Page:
CO: Colorado up in smoke?

Discussion in 'The Drug War Headline News' started by SpiralArchitect, Jul 31, 2008.

  1. SpiralArchitect SpiralArchitect

    • The Cosmic Chronic
    • Since: Dec 26, 2006
    • Posts: 13,574
    Colorado up in smoke?
    July 30, 2008|The Denver Daily News|Peter Marcus

    The potency of marijuana has increased over 151 percent since 1983. But Coloradans still say, “Smoke ‘em if you got ‘em.”

    A study released yesterday by the Office of National Drug Control Policy indicates that Colorado ranks in the top 10 for states with the highest current marijuana use. At least 7.6 percent of Coloradans smoked weed in the past month.

    Also, contrary to arguments made by pot proponents, the 2008 Marijuana Sourcebook revealed that less than one half of 1 percent of inmates in state prisons are serving time for marijuana possession only. Marijuana still accounts for two out of five drug violation arrests nationwide.

    Drug Czar John Walters said that while marijuana use among teens has continued to decrease, convincing adults to stop using the drug has remained a problem.

    “Baby Boomers have this perception that marijuana is about fun and freedom. It isn’t,” he said. “It’s about dependency, disease and dysfunction.”

    The Marijuana Sourcebook was released one day before Congressman Barney Frank, D-Mass., is expected to hold a news conference today in Washington announcing plans to introduce legislation that would remove federal penalties for personal marijuana use. The resolution would eliminate federal penalties for the adult possession of up to 100 grams of marijuana, and for the not-for-profit transfer of up to one ounce of the drug.

    “The Drug Czar must be truly scared of the federal marijuana decriminalization bill that is moving through Congress,” said Denver pot proponent Mason Tvert. “It appears his office spent more time preparing this one marijuana ‘report’ than it has ever spent actually helping people with substance abuse problems receive treatment.”

    Tvert is an advocate of legalizing marijuana. He ran a successful campaign in Denver in 2005 that legalized the adult possession of up to an ounce of marijuana. A second successful campaign last year instructed the Denver Police Department to make marijuana its lowest enforcement priority. The campaign was launched after Denver marijuana arrests increased despite the decision by voters in 2005.

    Tvert said that while few marijuana users are thrown in prison, the fact that they’re arrested in the first place is a significant problem.

    “They are permanently branded as criminals with drug convictions just for using a drug less harmful than alcohol,” he said. “If the Drug Czar is so thrilled with how states are handling those arrested for marijuana possession, he should support the bill introduced by Rep. Barney Frank that simply leaves marijuana enforcement up to the states.”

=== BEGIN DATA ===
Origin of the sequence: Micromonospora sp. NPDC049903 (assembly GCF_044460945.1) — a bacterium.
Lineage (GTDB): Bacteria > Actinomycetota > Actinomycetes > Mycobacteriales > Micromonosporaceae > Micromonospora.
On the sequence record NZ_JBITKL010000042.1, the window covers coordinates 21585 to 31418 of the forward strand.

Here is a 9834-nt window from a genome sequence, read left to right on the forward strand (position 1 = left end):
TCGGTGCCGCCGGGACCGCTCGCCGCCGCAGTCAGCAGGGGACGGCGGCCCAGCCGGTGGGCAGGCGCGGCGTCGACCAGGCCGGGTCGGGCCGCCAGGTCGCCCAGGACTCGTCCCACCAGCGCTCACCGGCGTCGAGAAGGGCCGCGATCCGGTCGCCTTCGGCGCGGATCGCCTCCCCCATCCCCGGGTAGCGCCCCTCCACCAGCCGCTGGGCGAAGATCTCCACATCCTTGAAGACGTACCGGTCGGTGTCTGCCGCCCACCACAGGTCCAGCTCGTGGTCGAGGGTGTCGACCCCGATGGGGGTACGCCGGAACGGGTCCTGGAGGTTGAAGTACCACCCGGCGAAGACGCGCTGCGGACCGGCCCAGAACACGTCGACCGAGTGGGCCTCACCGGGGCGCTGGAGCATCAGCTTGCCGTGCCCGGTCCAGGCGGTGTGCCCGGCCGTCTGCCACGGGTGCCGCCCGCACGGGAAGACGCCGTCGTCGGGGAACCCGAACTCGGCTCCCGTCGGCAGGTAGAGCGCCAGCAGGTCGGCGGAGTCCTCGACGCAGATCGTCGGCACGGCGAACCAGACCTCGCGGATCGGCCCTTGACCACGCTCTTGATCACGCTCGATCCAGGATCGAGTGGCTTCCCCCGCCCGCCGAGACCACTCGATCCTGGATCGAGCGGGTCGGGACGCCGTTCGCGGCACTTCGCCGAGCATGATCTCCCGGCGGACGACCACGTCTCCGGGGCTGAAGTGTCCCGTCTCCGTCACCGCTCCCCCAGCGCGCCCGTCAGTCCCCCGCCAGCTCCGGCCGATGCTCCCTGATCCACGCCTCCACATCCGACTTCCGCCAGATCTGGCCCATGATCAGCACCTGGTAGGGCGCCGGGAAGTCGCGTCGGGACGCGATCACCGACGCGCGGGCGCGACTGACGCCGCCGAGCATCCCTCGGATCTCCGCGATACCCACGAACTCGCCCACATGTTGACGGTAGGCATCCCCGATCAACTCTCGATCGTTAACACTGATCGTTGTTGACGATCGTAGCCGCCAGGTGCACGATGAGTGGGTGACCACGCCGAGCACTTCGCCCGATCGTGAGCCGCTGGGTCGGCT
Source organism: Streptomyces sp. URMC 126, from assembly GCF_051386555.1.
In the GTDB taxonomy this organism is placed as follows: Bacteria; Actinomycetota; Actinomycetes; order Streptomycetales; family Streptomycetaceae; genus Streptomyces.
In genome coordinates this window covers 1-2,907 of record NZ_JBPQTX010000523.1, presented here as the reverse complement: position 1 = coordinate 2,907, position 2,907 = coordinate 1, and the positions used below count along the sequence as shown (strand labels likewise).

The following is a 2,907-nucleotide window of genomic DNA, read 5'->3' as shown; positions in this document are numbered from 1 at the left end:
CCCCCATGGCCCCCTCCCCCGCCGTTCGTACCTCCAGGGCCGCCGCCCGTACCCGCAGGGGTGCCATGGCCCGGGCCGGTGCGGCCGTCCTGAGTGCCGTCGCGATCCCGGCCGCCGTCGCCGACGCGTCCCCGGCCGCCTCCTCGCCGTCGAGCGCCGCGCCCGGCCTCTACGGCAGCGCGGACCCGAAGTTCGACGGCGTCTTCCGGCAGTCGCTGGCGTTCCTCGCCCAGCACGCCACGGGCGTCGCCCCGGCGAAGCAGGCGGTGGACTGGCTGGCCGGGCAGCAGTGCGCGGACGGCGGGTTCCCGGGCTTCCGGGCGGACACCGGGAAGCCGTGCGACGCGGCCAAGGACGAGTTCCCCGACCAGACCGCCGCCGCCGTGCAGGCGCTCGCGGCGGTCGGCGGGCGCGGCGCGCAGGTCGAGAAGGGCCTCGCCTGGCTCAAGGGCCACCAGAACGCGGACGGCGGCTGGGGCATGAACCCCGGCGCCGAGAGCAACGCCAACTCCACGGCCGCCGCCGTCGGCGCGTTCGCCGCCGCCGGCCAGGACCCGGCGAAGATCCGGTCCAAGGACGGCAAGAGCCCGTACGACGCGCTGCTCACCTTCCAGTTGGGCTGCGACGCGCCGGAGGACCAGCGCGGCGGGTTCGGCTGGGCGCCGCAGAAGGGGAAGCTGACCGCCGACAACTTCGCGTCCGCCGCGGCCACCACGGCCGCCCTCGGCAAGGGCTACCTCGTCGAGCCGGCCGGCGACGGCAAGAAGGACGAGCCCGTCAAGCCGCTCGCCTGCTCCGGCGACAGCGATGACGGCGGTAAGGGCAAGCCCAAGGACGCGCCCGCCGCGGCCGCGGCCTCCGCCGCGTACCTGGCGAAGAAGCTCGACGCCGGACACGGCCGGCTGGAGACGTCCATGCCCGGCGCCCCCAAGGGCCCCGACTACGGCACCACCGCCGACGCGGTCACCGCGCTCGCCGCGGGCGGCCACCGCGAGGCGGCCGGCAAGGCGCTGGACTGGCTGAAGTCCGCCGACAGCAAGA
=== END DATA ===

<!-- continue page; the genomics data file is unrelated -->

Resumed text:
Second-most used illicit drug

    Marijuana is the most commonly used illicit drug next to psychotherapeutics like anti-anxiety medications, according to the Marijuana Sourcebook report. In addition to Colorado, northern California, Alaska, Hawaii, parts of Montana, Wyoming, New Mexico, most of the Northeast and northern Florida are all experiencing high marijuana usage rates. In California, over 4.9 million marijuana plants were destroyed last year.

    Approximately 2 million people started using marijuana in the past year, according to the report. Fifty-three percent of people scored weed for free and 43 percent bought it. Seventy-eight percent of marijuana users got it from their friends. And 55 percent used pot inside their own homes, while 22 percent smoked it at an outside public area.

    There are about 25.4 million people smoking marijuana in the United States, according to the report. Users spent an estimated total of $11 billion in all to obtain the drug.

    Walters believes strongly that there are serious consequences to smoking marijuana, including emotional and physical tolls.

    “Too many of us are in denial and it’s time for an intervention,” he said.

    Tvert, however, said regardless of pot’s potency, it’s still less harmful than the legal alternative — alcohol.

    “Alcohol use alone is the nation’s third leading preventable cause of death, whereas there has never been a single death in history attributed solely to marijuana use,” he said. “Why on earth would the Drug Czar prefer adults use a more deadly drug?”

    [News Note: It beats me Mason. Alcohol and tobacco are known deadly substances (not to mention, extremely addictive), yet remain legal and widely tolerated throughout our society. The epitome of hypocrisy... :rolleyes:]
  2. troublemaker420 troublemaker420

    • New Member
    • Since: Mar 2, 2004
    • Posts: 27,806
    Thios comes as absolutely no suprise to me. LAst spring I visited the Denver, Ft Collins/Boulder/Estes area of Colorado over 4/20 for a few days, and ended up making the 8 hr roadtrip again 3 weeks later because, among other reasons, I was awed by how cannabis-tolerant the area was. I witnessed people smoking openly on the streets, marijuana-themed restraunts and subtley subdued grow shops. Head shops were everywhere, as was weed. I literlly purchased my first bag of Colorado marijuana within 10 minutes of arriving to my destination. Paranoia levels concerniong weed were at about zero, and most people told me if I was discovered smoking, chances are I wouldn't be ticketed or anything else. It was a liberating experience, and definitely opened my eyes to the degree in which CO is at the legalization forefront. I was extremely tempted to take another trip there this fall for our weedding anniversery, but Vegas won out when we compared flight prices to driving prices!
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